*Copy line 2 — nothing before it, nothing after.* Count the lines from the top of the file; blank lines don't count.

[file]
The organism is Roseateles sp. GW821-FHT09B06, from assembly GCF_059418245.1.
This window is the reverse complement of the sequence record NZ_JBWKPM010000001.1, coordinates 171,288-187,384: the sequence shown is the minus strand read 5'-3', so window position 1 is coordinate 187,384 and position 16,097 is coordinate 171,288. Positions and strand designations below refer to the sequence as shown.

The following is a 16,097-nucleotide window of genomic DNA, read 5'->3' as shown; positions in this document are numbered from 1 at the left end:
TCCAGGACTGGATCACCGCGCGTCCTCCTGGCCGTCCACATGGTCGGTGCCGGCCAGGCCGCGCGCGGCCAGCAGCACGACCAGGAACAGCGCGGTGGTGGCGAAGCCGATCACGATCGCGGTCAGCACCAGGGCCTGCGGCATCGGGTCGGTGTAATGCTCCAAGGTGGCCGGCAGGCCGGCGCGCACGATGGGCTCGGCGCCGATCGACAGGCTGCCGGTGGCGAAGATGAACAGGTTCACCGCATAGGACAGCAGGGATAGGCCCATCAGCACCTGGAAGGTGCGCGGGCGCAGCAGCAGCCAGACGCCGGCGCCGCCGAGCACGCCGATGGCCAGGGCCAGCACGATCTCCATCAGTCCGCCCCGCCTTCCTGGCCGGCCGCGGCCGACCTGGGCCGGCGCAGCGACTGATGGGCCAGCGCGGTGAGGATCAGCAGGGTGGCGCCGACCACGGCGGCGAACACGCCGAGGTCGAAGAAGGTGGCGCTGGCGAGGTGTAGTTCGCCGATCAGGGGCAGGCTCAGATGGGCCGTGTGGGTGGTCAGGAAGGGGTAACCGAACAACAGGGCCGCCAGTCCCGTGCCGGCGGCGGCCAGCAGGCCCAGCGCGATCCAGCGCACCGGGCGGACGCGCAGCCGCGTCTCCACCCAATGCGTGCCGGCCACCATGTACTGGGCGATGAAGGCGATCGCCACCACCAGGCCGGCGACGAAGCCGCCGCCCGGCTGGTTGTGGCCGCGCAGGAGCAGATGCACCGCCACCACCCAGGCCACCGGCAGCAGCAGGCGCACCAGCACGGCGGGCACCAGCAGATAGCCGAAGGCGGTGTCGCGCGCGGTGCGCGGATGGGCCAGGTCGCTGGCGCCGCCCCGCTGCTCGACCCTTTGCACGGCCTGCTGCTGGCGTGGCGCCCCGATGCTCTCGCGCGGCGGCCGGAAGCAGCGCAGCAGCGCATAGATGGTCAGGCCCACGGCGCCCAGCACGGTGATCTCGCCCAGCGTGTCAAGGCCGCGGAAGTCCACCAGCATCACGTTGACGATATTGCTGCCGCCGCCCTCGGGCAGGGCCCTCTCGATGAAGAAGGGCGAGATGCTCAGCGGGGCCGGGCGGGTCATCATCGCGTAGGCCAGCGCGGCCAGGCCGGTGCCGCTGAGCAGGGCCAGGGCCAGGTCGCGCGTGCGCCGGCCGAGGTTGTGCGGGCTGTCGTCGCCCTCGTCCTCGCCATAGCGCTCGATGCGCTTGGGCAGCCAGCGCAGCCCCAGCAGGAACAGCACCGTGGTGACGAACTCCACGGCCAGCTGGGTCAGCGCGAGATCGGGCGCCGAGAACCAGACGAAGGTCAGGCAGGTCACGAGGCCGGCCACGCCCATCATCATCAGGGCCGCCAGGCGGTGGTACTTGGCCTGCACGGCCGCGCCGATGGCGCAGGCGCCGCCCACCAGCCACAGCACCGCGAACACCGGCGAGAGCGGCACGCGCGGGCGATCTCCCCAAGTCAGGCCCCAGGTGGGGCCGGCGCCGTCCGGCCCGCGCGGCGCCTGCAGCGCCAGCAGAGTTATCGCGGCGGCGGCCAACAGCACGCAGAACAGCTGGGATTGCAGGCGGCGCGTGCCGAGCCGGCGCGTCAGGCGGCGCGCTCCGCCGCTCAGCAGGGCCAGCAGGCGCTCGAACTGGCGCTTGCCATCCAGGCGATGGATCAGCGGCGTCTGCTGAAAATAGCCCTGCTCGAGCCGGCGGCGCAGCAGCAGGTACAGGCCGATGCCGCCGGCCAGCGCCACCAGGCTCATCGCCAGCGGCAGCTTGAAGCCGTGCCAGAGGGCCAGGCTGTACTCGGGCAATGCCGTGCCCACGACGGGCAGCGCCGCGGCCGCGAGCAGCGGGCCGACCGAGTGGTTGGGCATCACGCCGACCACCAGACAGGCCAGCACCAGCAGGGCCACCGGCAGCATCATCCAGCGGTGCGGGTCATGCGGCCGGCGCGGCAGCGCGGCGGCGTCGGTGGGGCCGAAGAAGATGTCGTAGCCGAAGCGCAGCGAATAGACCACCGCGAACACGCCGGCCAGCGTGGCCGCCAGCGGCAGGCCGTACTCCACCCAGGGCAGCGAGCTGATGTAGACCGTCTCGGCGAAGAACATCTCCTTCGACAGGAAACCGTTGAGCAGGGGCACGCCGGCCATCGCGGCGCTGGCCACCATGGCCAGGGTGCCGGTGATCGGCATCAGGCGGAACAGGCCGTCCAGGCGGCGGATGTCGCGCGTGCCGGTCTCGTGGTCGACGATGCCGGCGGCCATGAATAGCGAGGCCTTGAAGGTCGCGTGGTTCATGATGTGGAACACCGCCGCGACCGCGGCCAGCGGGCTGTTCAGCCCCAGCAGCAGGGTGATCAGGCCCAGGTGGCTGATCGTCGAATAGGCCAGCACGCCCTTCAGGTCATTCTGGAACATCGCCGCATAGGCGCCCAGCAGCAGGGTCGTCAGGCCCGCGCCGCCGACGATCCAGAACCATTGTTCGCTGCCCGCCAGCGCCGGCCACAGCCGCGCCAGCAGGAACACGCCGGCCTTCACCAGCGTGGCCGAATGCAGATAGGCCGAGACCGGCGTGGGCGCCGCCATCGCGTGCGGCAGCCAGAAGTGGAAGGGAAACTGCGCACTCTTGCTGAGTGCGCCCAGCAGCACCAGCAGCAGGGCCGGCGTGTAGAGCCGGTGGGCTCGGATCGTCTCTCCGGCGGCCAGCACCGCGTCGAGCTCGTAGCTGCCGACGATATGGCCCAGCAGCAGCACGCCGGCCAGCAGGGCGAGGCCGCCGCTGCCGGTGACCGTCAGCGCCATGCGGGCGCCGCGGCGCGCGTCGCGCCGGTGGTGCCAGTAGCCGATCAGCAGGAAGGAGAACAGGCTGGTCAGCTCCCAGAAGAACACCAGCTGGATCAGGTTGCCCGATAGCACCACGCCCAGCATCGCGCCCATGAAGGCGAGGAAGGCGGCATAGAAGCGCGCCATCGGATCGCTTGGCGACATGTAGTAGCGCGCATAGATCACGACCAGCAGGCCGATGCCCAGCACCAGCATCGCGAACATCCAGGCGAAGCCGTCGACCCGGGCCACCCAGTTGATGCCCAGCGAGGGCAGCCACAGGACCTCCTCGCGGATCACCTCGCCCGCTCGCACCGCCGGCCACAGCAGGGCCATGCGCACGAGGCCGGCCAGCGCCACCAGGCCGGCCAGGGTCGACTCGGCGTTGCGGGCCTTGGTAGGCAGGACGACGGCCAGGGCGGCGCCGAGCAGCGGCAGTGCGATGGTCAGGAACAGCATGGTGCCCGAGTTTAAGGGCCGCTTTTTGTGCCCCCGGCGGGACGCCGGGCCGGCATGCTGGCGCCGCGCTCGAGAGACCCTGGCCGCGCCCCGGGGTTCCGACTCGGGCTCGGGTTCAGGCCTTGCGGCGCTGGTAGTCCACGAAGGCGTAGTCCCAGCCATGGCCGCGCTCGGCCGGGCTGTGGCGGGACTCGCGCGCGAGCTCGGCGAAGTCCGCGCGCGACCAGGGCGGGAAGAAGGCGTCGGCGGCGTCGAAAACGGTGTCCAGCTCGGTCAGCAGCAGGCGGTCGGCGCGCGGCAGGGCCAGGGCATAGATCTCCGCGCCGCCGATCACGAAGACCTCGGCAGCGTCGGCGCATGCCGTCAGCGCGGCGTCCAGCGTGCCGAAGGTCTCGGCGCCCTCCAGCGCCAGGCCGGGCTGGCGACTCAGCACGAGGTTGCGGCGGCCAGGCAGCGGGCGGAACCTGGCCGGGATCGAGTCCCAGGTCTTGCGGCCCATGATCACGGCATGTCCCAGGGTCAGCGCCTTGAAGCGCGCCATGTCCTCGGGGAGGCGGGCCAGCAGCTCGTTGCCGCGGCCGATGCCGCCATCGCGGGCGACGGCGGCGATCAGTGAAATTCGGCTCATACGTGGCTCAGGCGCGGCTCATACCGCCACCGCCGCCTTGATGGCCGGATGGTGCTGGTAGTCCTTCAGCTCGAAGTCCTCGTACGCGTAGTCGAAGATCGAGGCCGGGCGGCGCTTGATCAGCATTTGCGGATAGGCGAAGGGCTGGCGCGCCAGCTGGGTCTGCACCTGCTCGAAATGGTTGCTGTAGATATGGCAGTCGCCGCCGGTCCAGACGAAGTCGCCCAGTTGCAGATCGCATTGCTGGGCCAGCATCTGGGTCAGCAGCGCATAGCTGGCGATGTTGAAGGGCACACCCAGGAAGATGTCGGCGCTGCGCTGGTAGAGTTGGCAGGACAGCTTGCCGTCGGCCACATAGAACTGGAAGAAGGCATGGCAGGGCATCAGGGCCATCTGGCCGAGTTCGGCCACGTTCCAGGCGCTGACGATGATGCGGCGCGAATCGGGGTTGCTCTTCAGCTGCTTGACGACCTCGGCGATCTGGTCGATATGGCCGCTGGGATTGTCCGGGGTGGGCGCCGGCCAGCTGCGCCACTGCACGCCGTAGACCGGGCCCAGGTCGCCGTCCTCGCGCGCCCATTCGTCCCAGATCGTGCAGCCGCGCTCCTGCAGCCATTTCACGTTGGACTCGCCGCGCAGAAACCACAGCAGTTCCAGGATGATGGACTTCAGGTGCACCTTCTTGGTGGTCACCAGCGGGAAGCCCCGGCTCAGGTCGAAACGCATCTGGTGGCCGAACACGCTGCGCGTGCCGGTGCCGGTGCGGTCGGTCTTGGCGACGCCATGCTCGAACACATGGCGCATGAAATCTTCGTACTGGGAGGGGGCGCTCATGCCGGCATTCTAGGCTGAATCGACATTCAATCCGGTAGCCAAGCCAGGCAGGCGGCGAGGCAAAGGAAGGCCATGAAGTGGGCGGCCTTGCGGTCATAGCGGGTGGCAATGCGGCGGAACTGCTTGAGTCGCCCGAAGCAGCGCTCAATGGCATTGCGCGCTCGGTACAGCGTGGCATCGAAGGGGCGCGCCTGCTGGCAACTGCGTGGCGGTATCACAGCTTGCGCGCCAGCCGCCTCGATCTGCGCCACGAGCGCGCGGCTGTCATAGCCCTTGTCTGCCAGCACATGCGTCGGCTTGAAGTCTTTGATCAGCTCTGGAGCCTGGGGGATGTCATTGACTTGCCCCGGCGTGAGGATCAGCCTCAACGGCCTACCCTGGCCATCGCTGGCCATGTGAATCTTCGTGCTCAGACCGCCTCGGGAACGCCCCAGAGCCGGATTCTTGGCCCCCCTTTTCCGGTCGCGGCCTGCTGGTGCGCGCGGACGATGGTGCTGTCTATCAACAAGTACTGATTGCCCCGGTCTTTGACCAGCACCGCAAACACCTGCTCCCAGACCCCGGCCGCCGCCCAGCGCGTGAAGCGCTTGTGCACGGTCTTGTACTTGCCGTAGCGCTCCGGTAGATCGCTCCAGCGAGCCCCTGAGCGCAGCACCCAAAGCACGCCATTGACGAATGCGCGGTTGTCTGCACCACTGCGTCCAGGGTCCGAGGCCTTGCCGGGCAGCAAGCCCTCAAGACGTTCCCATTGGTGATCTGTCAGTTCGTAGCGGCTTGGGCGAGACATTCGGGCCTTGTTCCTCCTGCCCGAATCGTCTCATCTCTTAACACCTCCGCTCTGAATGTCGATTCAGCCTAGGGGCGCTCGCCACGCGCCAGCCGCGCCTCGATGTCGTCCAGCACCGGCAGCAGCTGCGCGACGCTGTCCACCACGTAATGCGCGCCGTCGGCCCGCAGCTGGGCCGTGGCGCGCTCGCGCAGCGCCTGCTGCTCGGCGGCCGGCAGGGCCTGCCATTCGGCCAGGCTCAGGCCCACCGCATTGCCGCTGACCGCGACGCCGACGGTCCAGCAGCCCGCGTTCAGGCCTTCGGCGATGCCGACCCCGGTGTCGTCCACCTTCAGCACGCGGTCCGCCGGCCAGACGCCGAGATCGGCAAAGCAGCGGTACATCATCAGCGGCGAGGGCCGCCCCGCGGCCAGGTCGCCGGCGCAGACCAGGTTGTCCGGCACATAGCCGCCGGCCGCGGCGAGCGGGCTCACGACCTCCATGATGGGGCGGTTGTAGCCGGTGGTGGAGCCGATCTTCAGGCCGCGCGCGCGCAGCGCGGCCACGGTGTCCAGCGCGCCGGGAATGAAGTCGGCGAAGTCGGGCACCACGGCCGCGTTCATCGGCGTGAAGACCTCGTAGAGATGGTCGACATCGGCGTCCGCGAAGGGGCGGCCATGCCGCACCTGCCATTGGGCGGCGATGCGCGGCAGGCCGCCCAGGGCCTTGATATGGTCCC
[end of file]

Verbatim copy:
This window is the reverse complement of the sequence record NZ_JBWKPM010000001.1, coordinates 171,288-187,384: the sequence shown is the minus strand read 5'-3', so window position 1 is coordinate 187,384 and position 16,097 is coordinate 171,288. Positions and strand designations below refer to the sequence as shown.